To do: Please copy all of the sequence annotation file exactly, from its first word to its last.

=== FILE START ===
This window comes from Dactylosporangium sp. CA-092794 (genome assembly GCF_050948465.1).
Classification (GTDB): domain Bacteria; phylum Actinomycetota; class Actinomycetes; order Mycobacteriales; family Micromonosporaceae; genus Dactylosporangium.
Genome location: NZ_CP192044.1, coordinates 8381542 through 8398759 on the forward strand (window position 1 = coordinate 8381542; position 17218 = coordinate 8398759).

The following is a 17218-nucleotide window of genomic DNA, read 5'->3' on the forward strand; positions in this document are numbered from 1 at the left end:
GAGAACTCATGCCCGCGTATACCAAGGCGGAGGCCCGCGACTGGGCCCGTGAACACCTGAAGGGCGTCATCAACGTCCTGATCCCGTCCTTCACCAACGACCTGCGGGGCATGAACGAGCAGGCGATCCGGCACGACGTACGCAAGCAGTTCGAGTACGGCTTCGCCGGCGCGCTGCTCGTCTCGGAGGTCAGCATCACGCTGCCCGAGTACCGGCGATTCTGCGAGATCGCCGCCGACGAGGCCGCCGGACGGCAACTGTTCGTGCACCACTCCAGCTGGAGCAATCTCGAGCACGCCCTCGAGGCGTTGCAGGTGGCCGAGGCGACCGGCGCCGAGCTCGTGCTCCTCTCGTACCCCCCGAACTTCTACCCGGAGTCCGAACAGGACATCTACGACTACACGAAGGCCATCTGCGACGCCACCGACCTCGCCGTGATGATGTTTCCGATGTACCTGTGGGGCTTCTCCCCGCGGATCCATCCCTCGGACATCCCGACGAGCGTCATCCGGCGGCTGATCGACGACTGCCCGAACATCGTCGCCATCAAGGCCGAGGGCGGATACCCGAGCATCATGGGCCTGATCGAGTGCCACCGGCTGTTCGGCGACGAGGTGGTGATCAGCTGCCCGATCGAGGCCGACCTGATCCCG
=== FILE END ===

This window comes from Dactylosporangium sp. CA-092794 (genome assembly GCF_050948465.1).
Classification (GTDB): domain Bacteria; phylum Actinomycetota; class Actinomycetes; order Mycobacteriales; family Micromonosporaceae; genus Dactylosporangium.
Genome location: NZ_CP192044.1, coordinates 8381542 through 8398759 on the forward strand (window position 1 = coordinate 8381542; position 17218 = coordinate 8398759).

The following is a 17218-nucleotide window of genomic DNA, read 5'->3' on the forward strand; positions in this document are numbered from 1 at the left end:
GAGAACTCATGCCCGCGTATACCAAGGCGGAGGCCCGCGACTGGGCCCGTGAACACCTGAAGGGCGTCATCAACGTCCTGATCCCGTCCTTCACCAACGACCTGCGGGGCATGAACGAGCAGGCGATCCGGCACGACGTACGCAAGCAGTTCGAGTACGGCTTCGCCGGCGCGCTGCTCGTCTCGGAGGTCAGCATCACGCTGCCCGAGTACCGGCGATTCTGCGAGATCGCCGCCGACGAGGCCGCCGGACGGCAACTGTTCGTGCACCACTCCAGCTGGAGCAATCTCGAGCACGCCCTCGAGGCGTTGCAGGTGGCCGAGGCGACCGGCGCCGAGCTCGTGCTCCTCTCGTACCCCCCGAACTTCTACCCGGAGTCCGAACAGGACATCTACGACTACACGAAGGCCATCTGCGACGCCACCGACCTCGCCGTGATGATGTTTCCGATGTACCTGTGGGGCTTCTCCCCGCGGATCCATCCCTCGGACATCCCGACGAGCGTCATCCGGCGGCTGATCGACGACTGCCCGAACATCGTCGCCATCAAGGCCGAGGGCGGATACCCGAGCATCATGGGCCTGATCGAGTGCCACCGGCTGTTCGGCGACGAGGTGGTGATCAGCTGCCCGATCGAGGCCGACCTGATCCCG